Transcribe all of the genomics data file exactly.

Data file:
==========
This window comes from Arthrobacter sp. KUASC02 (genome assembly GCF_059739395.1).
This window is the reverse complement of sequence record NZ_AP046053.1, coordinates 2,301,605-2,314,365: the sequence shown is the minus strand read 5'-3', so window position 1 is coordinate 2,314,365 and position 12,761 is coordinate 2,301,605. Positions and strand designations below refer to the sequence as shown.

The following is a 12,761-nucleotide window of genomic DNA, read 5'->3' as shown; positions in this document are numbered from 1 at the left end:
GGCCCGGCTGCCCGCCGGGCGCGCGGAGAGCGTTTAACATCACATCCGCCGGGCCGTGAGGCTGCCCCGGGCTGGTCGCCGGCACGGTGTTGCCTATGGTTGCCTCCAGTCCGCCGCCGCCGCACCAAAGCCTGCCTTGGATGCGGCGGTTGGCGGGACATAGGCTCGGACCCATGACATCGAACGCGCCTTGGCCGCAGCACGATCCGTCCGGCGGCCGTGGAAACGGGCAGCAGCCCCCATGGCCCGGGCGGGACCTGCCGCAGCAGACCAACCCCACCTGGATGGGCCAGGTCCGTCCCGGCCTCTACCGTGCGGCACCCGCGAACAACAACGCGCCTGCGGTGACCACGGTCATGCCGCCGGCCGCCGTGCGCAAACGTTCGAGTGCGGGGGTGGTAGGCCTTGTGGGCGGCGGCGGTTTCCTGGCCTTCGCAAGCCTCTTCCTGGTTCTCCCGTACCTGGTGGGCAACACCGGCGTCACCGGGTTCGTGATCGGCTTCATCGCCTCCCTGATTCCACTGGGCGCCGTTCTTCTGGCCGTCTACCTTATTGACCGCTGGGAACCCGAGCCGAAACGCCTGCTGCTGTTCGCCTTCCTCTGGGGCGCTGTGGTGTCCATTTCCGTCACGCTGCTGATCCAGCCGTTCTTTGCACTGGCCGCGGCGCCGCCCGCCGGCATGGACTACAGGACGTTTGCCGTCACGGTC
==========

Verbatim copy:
This window comes from Arthrobacter sp. KUASC02 (genome assembly GCF_059739395.1).
This window is the reverse complement of sequence record NZ_AP046053.1, coordinates 2,301,605-2,314,365: the sequence shown is the minus strand read 5'-3', so window position 1 is coordinate 2,314,365 and position 12,761 is coordinate 2,301,605. Positions and strand designations below refer to the sequence as shown.

The following is a 12,761-nucleotide window of genomic DNA, read 5'->3' as shown; positions in this document are numbered from 1 at the left end:
GGCCCGGCTGCCCGCCGGGCGCGCGGAGAGCGTTTAACATCACATCCGCCGGGCCGTGAGGCTGCCCCGGGCTGGTCGCCGGCACGGTGTTGCCTATGGTTGCCTCCAGTCCGCCGCCGCCGCACCAAAGCCTGCCTTGGATGCGGCGGTTGGCGGGACATAGGCTCGGACCCATGACATCGAACGCGCCTTGGCCGCAGCACGATCCGTCCGGCGGCCGTGGAAACGGGCAGCAGCCCCCATGGCCCGGGCGGGACCTGCCGCAGCAGACCAACCCCACCTGGATGGGCCAGGTCCGTCCCGGCCTCTACCGTGCGGCACCCGCGAACAACAACGCGCCTGCGGTGACCACGGTCATGCCGCCGGCCGCCGTGCGCAAACGTTCGAGTGCGGGGGTGGTAGGCCTTGTGGGCGGCGGCGGTTTCCTGGCCTTCGCAAGCCTCTTCCTGGTTCTCCCGTACCTGGTGGGCAACACCGGCGTCACCGGGTTCGTGATCGGCTTCATCGCCTCCCTGATTCCACTGGGCGCCGTTCTTCTGGCCGTCTACCTTATTGACCGCTGGGAACCCGAGCCGAAACGCCTGCTGCTGTTCGCCTTCCTCTGGGGCGCTGTGGTGTCCATTTCCGTCACGCTGCTGATCCAGCCGTTCTTTGCACTGGCCGCGGCGCCGCCCGCCGGCATGGACTACAGGACGTTTGCCGTCACGGTC